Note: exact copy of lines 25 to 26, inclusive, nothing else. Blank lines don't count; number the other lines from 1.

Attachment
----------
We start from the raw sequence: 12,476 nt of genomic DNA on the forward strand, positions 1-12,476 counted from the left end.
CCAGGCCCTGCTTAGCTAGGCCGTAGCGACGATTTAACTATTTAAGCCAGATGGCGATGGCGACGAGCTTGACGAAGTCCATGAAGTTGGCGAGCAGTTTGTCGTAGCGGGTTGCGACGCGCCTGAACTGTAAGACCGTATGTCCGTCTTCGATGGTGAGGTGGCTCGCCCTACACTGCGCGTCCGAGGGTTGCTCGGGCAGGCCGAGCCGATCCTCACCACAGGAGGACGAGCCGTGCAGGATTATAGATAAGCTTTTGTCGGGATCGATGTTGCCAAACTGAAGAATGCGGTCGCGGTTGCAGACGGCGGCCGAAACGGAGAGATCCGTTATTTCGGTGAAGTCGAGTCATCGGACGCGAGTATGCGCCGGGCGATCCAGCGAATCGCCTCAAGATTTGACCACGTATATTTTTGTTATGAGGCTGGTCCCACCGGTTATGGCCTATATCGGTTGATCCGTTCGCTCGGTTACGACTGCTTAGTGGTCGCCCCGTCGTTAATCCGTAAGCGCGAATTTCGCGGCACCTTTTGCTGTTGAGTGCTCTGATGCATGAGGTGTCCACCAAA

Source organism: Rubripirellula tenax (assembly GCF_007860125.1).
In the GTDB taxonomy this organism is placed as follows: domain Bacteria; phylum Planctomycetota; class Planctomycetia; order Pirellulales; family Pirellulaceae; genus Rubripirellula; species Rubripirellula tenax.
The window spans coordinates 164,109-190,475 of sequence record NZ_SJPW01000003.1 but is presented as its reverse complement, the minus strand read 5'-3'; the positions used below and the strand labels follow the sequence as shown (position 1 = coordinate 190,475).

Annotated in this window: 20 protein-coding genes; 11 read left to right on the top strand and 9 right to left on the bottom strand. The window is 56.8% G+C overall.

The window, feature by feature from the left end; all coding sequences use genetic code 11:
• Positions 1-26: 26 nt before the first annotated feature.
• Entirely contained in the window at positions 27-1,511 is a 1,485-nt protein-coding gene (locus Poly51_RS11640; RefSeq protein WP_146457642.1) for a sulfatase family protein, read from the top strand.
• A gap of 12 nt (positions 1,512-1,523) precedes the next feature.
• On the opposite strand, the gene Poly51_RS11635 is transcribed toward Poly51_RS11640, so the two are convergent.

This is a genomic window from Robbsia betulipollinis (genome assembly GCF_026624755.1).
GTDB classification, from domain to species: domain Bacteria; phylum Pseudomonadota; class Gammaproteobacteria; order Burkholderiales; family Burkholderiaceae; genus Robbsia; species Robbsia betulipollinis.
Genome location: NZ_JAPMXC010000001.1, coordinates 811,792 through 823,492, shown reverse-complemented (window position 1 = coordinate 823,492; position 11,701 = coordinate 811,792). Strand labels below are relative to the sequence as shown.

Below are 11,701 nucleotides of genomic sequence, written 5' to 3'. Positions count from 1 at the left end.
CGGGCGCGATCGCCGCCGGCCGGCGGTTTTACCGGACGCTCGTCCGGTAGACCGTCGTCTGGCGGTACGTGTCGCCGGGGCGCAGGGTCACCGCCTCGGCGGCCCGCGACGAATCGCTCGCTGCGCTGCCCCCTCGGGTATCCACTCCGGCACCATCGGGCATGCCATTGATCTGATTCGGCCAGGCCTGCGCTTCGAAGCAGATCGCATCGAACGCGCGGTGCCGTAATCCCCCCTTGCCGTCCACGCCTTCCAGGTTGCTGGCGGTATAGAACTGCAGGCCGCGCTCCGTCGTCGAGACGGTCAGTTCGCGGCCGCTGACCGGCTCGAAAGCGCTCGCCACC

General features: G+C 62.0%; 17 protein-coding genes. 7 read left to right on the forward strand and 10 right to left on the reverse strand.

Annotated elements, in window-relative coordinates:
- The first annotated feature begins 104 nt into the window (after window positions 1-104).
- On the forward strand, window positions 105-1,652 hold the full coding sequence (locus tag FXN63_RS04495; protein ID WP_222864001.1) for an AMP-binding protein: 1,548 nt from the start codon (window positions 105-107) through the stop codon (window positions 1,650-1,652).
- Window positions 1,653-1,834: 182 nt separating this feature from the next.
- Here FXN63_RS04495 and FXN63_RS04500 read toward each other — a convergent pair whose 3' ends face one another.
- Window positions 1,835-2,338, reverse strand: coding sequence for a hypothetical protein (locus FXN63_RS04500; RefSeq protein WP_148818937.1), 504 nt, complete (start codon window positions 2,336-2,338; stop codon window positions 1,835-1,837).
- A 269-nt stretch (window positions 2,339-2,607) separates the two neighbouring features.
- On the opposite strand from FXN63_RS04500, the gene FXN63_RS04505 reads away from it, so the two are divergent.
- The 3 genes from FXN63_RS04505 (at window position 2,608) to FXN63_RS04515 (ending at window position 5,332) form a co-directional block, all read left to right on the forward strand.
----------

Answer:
- On the opposite strand from FXN63_RS04500, the gene FXN63_RS04505 reads away from it, so the two are divergent.
- The 3 genes from FXN63_RS04505 (at window position 2,608) to FXN63_RS04515 (ending at window position 5,332) form a co-directional block, all read left to right on the forward strand.